|Engine||4.0-liter twin-turbo V8|
|0-60 mph||3.5 seconds|
|Top Speed||190 mph|
C6 Audi RS6
The Audi A6 is a German luxury sedan that competes with the BMW 5 Series and the Mercedes E-Class in the highly competitive mid-size luxury sedan segment. The A6 does a fine job of transporting its occupants in the lap of luxury, albeit in a lackluster manner. But, what if you drop a bonkers V-10 in this sensible saloon, well Audi did just that and the results were sensational. The C6 RS6 was in production from 2008 to 2011 and was powered by a 5.0-liter V-10 with two turbos strapped to it for good measure, as a result, the RS6 made 571 horsepower and 479 pound-feet of torque and this setup was mated to a six-speed Tip-Tronic automatic and power was sent to all four wheels.
Despite weighing over 4,400 pounds, the C8 Audi RS6 can hit 60 mph in just 4.5-seconds and delimited, it can reach a top speed of 170 mph. This car was a showcase of Audi’s capabilities and it comes from a time when the VW group was fitting regular cars with unusual and often very powerful engines, case in point, the Audi Q7 with a V-12 diesel or the VW Phaeton with the W-12 engine. With a production run, limited to just 8,000 examples, of which only 1,500 cars had the saloon body style, the rest were all wagons, the C8 Audi RS6 is a rare car, but the complex V10 engine is also prone to failures because of which you can find these V10 luxury liners for under $20,000 in the used car market.
|Engine||5.0-liter twin-turbo V10|
|0-60 mph||4.5 seconds|
|Top Speed||170 mph|
Audi E-Tron GT
The E-Tron GT is Audi’s first crack at a production-spec, performance-oriented EV that shares its underpinnings with Porsche’s brilliant Taycan. So far, EVs, even the fast ones like the Tesla Model S, offer monolithic performance that deliver blistering acceleration but fall apart in corners, which is understandable in a massive battery-powered saloon that weighs as much as a small building. The Audi E-Tron GT plans to change all that it by looks of it, since this new Audi packs the right hardware for the job, starting with a dual-motor setup making 637 horsepower and 612 pound-feet of torque which propels this EV from 0 to 60 mph in just 2.9-seconds and onto a top speed of 155 mph.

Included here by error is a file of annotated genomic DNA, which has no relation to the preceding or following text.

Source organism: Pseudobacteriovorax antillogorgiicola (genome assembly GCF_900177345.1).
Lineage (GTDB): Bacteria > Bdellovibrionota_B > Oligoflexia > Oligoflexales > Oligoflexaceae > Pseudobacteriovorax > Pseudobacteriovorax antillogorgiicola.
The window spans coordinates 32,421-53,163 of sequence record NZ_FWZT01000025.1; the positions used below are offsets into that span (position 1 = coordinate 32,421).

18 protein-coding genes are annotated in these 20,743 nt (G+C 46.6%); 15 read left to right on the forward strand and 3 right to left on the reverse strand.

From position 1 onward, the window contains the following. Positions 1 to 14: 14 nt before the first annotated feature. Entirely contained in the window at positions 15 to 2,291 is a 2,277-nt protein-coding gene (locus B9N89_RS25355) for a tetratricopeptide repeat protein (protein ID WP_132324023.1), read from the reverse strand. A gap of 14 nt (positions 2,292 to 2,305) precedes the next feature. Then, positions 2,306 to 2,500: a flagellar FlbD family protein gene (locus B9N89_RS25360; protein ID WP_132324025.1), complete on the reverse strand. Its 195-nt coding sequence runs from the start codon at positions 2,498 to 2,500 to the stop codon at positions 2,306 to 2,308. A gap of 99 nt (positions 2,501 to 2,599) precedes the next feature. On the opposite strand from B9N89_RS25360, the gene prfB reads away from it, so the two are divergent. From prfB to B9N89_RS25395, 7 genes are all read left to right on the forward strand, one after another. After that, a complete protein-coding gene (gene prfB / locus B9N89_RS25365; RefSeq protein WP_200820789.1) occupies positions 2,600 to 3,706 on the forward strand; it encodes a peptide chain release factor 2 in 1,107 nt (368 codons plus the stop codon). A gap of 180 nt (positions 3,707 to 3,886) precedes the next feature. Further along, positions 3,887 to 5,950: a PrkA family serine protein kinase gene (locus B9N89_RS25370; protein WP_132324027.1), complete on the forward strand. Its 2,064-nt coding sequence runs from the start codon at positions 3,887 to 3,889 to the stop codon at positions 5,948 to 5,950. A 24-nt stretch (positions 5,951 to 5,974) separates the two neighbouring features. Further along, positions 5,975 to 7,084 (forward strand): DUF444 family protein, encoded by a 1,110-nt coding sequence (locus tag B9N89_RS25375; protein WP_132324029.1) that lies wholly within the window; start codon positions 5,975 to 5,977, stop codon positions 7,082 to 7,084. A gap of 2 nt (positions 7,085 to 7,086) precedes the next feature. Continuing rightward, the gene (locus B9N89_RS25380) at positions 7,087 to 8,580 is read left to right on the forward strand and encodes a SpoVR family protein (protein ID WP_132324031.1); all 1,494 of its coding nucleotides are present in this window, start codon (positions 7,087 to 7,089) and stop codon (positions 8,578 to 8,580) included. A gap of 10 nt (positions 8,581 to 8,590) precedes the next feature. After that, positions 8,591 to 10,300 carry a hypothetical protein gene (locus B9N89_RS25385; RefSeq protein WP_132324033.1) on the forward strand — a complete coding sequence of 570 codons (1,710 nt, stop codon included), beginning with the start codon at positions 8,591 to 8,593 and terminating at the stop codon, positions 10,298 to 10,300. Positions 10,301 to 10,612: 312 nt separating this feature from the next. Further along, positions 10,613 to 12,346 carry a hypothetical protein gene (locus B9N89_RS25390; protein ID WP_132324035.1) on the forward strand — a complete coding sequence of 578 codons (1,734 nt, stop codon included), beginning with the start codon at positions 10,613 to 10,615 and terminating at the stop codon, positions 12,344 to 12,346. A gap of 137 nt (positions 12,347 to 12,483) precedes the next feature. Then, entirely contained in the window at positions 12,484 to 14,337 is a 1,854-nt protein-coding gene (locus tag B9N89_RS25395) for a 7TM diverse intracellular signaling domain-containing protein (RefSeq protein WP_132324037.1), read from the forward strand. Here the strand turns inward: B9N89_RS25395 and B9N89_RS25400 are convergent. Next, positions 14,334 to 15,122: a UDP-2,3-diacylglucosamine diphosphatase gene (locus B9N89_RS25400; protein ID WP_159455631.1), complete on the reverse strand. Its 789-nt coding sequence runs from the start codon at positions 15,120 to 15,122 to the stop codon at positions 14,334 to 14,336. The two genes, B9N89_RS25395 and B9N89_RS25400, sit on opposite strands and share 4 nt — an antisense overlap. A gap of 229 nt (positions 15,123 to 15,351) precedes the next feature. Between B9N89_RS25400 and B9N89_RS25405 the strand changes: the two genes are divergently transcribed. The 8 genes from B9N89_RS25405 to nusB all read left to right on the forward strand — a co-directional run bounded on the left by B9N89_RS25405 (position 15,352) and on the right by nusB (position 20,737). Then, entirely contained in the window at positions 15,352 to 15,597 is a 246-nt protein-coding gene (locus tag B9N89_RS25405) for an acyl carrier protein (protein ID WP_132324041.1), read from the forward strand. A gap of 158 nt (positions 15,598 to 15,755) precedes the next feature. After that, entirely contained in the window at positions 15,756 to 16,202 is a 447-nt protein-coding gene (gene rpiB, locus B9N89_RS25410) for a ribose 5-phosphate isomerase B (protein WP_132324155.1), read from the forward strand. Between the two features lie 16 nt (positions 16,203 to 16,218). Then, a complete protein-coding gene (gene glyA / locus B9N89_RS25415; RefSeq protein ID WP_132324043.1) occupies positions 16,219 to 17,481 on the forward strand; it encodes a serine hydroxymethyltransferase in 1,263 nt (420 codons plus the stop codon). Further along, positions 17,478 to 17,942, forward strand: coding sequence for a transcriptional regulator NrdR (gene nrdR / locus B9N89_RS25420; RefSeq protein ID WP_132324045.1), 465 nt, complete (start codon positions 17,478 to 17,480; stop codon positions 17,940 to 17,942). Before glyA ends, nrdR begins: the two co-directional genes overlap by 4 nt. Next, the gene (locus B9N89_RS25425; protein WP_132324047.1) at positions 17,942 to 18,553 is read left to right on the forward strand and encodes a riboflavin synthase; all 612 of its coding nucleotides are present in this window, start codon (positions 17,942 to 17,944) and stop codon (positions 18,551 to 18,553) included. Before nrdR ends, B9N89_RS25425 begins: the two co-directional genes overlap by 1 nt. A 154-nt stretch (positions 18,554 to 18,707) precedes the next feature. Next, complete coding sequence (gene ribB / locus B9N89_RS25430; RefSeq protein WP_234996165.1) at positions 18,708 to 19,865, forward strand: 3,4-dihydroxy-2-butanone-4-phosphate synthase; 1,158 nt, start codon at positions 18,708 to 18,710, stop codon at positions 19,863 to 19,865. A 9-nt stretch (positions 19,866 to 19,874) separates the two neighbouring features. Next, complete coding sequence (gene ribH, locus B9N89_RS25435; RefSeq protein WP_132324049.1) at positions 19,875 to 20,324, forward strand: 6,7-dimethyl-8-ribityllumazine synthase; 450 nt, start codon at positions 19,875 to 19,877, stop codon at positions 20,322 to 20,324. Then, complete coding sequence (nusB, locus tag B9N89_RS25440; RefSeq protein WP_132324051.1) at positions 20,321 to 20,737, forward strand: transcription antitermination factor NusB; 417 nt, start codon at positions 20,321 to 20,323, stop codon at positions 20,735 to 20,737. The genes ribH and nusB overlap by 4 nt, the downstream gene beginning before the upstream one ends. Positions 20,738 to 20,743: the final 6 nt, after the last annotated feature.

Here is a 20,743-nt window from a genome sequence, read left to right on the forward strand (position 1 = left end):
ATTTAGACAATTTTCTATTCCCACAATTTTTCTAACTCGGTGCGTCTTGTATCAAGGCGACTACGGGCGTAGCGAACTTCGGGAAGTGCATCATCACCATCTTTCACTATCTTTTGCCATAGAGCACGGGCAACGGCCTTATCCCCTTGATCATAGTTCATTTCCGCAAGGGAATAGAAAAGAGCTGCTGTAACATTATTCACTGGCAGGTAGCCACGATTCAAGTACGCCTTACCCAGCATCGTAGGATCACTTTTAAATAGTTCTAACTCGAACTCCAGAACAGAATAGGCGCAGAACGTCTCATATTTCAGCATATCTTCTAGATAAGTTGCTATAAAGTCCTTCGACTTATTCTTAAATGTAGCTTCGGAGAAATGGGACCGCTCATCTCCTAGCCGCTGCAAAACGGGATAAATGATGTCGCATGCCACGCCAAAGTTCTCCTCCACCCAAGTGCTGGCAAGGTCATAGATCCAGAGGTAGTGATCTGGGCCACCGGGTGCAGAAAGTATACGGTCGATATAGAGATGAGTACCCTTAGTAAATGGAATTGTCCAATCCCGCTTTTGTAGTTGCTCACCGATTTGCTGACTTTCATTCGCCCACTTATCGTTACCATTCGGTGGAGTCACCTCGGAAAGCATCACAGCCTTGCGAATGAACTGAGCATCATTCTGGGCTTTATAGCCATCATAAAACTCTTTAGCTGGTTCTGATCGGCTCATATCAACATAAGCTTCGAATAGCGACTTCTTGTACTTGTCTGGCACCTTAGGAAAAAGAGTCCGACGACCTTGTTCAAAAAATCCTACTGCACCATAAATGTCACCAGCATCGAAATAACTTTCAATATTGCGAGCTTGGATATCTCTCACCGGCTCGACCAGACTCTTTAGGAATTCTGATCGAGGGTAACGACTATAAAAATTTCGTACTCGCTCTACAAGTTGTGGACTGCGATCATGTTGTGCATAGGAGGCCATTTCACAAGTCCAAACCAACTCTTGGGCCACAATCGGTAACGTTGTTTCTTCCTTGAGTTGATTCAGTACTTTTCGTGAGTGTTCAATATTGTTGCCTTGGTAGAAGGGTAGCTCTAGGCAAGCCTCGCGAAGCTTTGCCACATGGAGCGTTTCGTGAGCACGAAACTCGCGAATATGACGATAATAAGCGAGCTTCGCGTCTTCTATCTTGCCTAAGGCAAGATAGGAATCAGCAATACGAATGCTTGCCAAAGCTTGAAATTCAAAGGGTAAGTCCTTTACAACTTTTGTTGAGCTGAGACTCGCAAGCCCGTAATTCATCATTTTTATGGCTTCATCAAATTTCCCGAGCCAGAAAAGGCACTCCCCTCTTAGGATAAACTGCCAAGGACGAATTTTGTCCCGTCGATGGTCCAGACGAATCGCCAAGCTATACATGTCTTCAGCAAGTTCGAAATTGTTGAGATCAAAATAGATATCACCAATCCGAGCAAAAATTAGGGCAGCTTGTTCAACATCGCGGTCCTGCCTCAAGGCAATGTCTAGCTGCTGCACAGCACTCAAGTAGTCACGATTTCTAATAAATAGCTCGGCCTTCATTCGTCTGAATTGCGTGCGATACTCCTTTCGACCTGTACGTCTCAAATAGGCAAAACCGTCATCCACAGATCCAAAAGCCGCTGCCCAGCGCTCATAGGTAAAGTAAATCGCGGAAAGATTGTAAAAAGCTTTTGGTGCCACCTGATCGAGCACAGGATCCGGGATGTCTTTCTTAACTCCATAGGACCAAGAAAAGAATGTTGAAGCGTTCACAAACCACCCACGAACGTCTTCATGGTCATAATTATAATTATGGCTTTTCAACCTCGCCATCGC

But, what’s more impressive is how this EV sticks to the road and changes directions despite the four-door design and a curb weight of over 5,000 pounds. The Audi E-Tron GT range is a step in the right direction for Audi and EVs as a whole, but this flagship EV might not offer a good entry point into performance EV considering its price which starts at $106,395 for the entry-level version, and the high-performance E-Tron GT RS is priced at $145,395.
|Motors||dual AC synchronous|
|Horsepower||up to 637 horsepower|
|Torque||up to 612 pound-feet|
|0-60 mph||2.9 seconds|
|Top Speed||156 mph|
Audi R8 V-10
The R8 is the ultimate Audi dream machine, launched back in 2006 as the German automaker’s halo product. The early models came with a smooth 4.2-Liter V-8 and a manual transmission that changed Audi’s image forever, but the model that we are interested in is the V-10. In 2012, when Audi decided that it was time to give the R8 a makeover, it decided the best way to do so would be to drop the 5.2-liter naturally aspirated V-10 from the Gallardo into the R8, and just like that, a legend was born. As of 2022, the power figures for the V-10-powered R8 stood at 562 horsepower and 406 pound-feet of torque but the Performance Plus package takes that output up to 602 horsepower and adds a slew of performance upgrades.
To no one’s surprise, the R8 V-10 is very quick, with 0-60 mph achieved in 3.4 seconds and a top speed of 204 mph, and these figures are accompanied by the sweet sound of 10 cylinders firing inches away from the driver’s head. Not only that, but the Audi R8 is also regarded by many as the most practical supercar of all time with plenty of space for weekend trips, excellent visibility, and great low-speed ride, all of which make the R8 a living legend and one of the greatest Audi Sports cars of all time.
|Engine||5.2-liter N/A V10|
|Horsepower||up to 602 horsepower|
|0-60 mph||3.4 seconds|
|Top Speed||204 mph|
Which is the best Audi sports car?
The Audi TT is widely regarded as one of the most popular and successful sports cars while the Audi R8 holds the title of the most recognizable supercar in the brand’s history.
Which series of Audi is best?
The Audi A4 and A5 range are some of the most sought-after and best-selling models that offer a great blend of practicality, luxury, and performance.
What are the top 10 fastest Audis?
Top 10 fastest models:
- Audi R8 V10+
- Audi S8
- Audi RS6 Avant
- Audi RS7
- Audi RS Q8
- Audi RS5
- Audi RS4 Avant
- Audi E-Tron GT
- Audi TT RS
- Audi RS3
What is the coolest Audi?
Here’s a list of 5 of the coolest new Audi Models:
- Audi R8 V10+
- Audi S8
- Audi RS6 Avant
- Audi RS7
- Audi RS Q8